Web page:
The University of Chicago Medicine’s new state-of-the-art hospital is built for collaboration thanks to its design, size and proximity to world-class research facilities. Telemedicine will push this collaborative environment beyond the walls of the Center for Care and Discovery. While the technology isn’t new—after all, we all use Skype and FaceTime—the seamless communication among physicians, researchers, medical students and patient families will be unprecedented.
The large hybrid operating rooms in the 1.2 million-square-foot new hospital allow teams of surgeons, nurses and other medical specialists from multiple disciplines to work side by side. The building’s location near the Gordon Center for Integrative Science and the Knapp Center for Biomedical Discovery puts physicians in close contact with researchers in the biological and basic sciences who translate fundamental scientific discoveries into better care for patients.
A modern videoconferencing system helps to bridge the best minds and practices in medicine to the outside world.
The new hospital features telecommunications technology that can broadcast images and live video of procedures securely online, allowing physicians to communicate with technicians elsewhere on campus, train medical students in remote classrooms and consult with specialists at other institutions anywhere in the world.
Arieh Shalhav, MD, professor of surgery and director of minimally invasive urology, will be one of the physicians taking advantage of these new capabilities. He’s an expert at performing prostate cancer surgery with the Da Vinci Surgical system, a robotic device used to perform minimally invasive surgeries. In a video produced for a tour of the new robotic surgery suite, he said, “Once we move into the Center for Care and Discovery, we’ll be able to very easily incorporate everybody in the room into the actual, real-time, what’s happening in the room, and show very, very precise, minute details of things we’re doing.”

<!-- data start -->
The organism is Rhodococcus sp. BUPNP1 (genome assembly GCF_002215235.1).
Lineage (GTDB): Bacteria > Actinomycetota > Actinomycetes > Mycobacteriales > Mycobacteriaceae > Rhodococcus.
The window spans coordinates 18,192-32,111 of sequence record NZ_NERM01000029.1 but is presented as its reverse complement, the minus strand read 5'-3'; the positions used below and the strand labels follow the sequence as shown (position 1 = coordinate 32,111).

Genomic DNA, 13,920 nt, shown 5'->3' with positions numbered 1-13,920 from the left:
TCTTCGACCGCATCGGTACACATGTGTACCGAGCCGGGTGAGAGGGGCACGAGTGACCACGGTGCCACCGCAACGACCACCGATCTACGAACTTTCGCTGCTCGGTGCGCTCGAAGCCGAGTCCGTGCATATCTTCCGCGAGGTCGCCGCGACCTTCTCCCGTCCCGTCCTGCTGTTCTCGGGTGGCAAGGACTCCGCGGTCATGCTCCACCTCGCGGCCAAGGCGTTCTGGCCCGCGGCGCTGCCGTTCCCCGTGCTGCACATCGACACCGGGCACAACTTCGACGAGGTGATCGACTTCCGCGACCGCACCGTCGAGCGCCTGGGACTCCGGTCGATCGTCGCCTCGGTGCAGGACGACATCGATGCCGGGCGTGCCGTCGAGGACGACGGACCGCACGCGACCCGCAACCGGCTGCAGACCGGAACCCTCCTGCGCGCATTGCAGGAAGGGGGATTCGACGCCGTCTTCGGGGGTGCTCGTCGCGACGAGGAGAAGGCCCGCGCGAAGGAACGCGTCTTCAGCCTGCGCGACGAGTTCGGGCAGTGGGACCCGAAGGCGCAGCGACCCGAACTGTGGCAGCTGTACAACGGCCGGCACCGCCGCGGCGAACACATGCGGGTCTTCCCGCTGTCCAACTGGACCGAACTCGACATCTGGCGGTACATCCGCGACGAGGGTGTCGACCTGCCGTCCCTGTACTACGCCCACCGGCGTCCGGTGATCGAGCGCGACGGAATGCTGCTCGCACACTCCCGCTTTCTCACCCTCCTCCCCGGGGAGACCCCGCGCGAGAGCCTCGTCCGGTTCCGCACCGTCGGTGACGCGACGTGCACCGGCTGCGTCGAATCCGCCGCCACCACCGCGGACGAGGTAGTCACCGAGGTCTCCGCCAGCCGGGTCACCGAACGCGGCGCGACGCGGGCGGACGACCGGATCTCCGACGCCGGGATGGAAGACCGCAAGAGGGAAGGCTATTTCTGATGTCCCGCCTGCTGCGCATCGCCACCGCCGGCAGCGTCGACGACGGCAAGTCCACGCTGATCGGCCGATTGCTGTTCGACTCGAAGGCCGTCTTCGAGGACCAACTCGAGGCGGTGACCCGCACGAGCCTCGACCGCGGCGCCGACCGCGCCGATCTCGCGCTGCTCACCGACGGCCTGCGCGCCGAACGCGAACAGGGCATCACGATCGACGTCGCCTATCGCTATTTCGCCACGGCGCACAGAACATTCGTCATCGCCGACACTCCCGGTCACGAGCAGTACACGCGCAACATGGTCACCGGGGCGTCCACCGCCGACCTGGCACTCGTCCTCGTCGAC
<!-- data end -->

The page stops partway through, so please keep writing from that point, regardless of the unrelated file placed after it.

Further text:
The heart of the system is software and networking components from Image Stream Medical, a vendor that specializes in network-based imaging and collaboration systems for hospitals. The system can integrate with the hospital’s existing IT infrastructure and imaging systems, such as those used by radiologists and pathologists. It can use a variety of inputs, from conventional cameras mounted in surgical lights and flat panel displays on the walls to those built-in to any standard video assisted surgical equipment.
D. Kyle Hogarth, MD, assistant professor of medicine and director of bronchoscopy and minimally invasive diagnostics, uses one such instrument called a bronchoscope. It’s a device inserted through a patient’s mouth into the lungs to look for cancerous growths in areas that previously required invasive measures to reach.
In an interview for another video, Hogarth said, “We actually now have the ability, literally, to have a live microscope on the end of our scope. You’ll see microscopic images as if you had your microscope on the bench, looking under it, except it’s live, it’s real, it’s right there.”
These images can be transmitted anywhere in the world via a secure website, which will allow experts at other facilities watch procedures in real-time and provide assistance and feedback. The system can also record and broadcast video to the conference center and patient consultation rooms in the Center for Care and Discovery, so physicians can review procedures with colleagues, medical students and patient families.
Shalhav said that the new level of connectivity not only improves collaboration with fellow surgeons and students, but also improves patient care. “The teaching is better, the clinical service is better, and development of new procedures, new ideas and new concepts is much more readily available than it was before,” he said.